When Chicago-area craft brewery Kings & Convicts Brewing Co. announced it was purchasing Ballast Point, the news caused a lot of chatter among beer fans. The sale bucks the trend of multinational corporations snatching up independent breweries. This is quite the opposite — a tiny, relatively unknown Chicago-based brewer buying a longstanding, nationwide name.
Further, Kings & Convicts Brewing bought Ballast Point from Constellation Brands, owner of global brands like Corona and Modelo. Constellation Brands had acquired Ballast Point just four years ago — for a whopping $1 billion. Terms of the new deal were not disclosed, but it did include all of Ballast Point’s locations, with the exception of the production brewery in Daleville, Virginia.
Since the news broke on Tuesday, December 3rd, Brendan Watters, co-founder and CEO of Kings & Convicts, has spent much of his time on the phone fielding media questions.
“The biggest reaction has been ‘What the hell?,’” Watters says. “Quickly followed by ‘Who the hell are you people?’”
Watters, an animated and outspoken fellow with a thick Australian accent, understands the confusion.
“People are unable to process how this could possibly take place,” he says. “This just doesn’t happen.”
“Whenever everyone else is zigging, we’re going to zag. That’s kind of that down under mentality from Australia,” Watters says. “When you got all this authority of people saying what you should do, we tend to go against the grain.”
To make it happen, Watters and his business partner, Christopher Bradley, brought on two new investors, in addition to themselves and two others who were already on board at Kings & Convicts. On Wednesday, Watters revealed the primary new investor is longtime wine industry figure Richard Mahoney, as first reported by The Chicago Tribune.
Watters stresses that he and his business partners have been longtime fans of Ballast Point.
“We’ve always loved their beer, their quality control, and everything that made them special,” Watters says. “Our other investors are all private individuals, people I’ve worked with and have gone to the well with me before. Quite frankly, this was just an opportunistic way for us to secure this, and Chris and I will still be operating and running it ourselves.”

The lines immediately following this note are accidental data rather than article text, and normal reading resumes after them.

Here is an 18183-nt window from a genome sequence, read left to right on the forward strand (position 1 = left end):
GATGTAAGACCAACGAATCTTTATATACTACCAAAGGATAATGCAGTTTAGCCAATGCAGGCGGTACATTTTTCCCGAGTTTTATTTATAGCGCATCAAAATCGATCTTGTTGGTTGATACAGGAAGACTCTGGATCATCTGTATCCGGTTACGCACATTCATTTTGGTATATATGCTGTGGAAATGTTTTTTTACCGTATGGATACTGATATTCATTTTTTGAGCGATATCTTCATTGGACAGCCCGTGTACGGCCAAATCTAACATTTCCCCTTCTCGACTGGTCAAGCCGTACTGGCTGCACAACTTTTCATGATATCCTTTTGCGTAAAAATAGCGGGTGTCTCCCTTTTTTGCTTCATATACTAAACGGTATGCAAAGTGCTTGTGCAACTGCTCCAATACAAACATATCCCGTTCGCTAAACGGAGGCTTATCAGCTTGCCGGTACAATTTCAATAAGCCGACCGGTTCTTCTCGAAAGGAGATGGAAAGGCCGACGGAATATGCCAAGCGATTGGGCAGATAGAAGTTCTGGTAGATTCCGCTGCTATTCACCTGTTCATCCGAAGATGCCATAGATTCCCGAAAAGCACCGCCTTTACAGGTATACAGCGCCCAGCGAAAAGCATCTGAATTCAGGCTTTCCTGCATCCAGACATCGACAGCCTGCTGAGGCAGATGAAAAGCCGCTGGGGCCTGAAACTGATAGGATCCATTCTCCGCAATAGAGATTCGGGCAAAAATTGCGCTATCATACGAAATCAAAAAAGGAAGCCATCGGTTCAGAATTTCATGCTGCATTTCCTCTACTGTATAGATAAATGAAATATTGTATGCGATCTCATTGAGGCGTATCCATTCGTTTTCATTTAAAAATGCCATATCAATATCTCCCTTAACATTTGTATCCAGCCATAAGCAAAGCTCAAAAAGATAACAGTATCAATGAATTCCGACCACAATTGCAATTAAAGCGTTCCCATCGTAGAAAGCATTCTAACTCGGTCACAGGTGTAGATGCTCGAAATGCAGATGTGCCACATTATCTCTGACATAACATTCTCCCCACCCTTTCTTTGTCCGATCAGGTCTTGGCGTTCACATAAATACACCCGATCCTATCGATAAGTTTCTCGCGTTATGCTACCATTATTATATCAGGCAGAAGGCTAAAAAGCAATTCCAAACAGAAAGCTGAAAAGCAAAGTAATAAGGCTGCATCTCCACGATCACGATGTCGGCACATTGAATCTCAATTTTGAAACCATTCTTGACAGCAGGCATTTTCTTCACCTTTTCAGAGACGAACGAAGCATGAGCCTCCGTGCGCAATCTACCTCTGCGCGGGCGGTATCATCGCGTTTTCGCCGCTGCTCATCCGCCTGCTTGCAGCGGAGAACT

At its peak in 2016, Ballast Point sold 431,000 barrels of beer. This year, that number has fallen to just above 200,000 barrels. Kings & Convicts, on the other hand, will brew roughly 600 barrels of beer this year, though Watters is quick to note it was already working on a 48,000-square-foot expansion facility in Wisconsin. Kings & Convicts will add at least 70 new sales and marketing positions at Ballast Point, Watters says. No current employees will be let go.
The Brewers Association (BA), the membership organization for U.S. craft brewers, establishes the craft brewer definition so it can serve its members through resources and provide data. BA Chief Economist Bart Watson says the BA evaluates its craft data set each year during an annual review and, “Our initial sense is yes, it appears based on what we know about the company, the Kings & Convicts Brewing Co. will remain a craft brewer with Kings & Convicts and Ballast Point brand families.”
“Independence is not something I take for granted,” Watters says. “At Kings & Convicts, we have the seal on our cans, and proudly fly the flag.”
“Independence is not something I take for granted.”
With a fresh perspective, Watters believes Ballast Point has a strong future.
“Kings & Convicts has always been a little roguish, a little anti-authority, and we’re going to bring back that little bit of flair that’s been lost as Ballast Point being part of a larger company,” he says.
Watters spent the majority of this week in California meeting with Ballast Point employees, and he is looking forward to tapping into their potential.
“The excitement came [Wednesday] morning at the Miramar brewery, seeing the look on the employees’ faces as they realized who we were. Seeing these employees sit there and see their shoulders perk up, as they ask questions about what we can do to get back out and engage with the community, providing focus and direction for people that are hungry for it,” Watters says.
“They’ve been doing this for ages, all they need is to know that we got their back.”